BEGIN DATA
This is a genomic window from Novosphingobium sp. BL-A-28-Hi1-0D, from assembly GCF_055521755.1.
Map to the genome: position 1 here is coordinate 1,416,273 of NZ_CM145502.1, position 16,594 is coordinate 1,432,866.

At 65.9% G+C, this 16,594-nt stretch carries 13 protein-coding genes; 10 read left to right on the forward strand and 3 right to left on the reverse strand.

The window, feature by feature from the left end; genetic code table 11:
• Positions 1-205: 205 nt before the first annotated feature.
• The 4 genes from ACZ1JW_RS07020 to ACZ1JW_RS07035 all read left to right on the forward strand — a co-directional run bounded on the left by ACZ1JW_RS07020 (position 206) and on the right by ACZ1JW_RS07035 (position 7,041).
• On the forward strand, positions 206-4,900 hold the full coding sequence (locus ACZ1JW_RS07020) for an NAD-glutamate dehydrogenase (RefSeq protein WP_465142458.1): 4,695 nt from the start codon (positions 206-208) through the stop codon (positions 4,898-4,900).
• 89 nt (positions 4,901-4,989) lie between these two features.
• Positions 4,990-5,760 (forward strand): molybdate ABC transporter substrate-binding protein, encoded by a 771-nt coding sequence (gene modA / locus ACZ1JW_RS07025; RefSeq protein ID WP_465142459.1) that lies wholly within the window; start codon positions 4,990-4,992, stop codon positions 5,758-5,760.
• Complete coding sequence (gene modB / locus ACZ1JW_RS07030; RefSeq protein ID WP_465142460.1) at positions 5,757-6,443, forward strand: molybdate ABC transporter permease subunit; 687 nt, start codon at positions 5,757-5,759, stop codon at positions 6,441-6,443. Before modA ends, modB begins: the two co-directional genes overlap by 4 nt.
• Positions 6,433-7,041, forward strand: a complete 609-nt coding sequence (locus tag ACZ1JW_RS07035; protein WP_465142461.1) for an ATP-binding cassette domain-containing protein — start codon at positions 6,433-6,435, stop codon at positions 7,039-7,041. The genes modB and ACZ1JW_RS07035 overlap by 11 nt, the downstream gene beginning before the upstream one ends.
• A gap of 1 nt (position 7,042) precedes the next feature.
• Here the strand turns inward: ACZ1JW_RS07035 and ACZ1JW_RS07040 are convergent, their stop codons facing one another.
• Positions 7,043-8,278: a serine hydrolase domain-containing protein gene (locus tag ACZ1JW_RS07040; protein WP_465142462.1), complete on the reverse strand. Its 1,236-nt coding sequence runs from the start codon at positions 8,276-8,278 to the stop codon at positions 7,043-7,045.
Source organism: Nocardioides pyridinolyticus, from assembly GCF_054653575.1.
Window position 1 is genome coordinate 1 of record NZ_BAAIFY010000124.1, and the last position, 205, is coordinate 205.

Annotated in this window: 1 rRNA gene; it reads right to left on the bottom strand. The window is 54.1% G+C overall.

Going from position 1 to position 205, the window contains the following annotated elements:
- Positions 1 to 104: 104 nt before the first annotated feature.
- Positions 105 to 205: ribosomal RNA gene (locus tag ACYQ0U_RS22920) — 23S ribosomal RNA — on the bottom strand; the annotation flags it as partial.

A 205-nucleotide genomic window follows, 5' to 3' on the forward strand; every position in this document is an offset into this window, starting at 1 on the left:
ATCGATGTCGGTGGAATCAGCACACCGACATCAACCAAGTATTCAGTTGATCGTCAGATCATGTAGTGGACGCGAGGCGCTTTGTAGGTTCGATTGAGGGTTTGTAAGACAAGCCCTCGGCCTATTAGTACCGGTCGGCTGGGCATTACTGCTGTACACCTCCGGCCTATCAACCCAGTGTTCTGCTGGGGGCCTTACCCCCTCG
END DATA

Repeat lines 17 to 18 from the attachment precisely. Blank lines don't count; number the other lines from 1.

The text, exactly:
Annotated in this window: 1 rRNA gene; it reads right to left on the bottom strand. The window is 54.1% G+C overall.

Going from position 1 to position 205, the window contains the following annotated elements: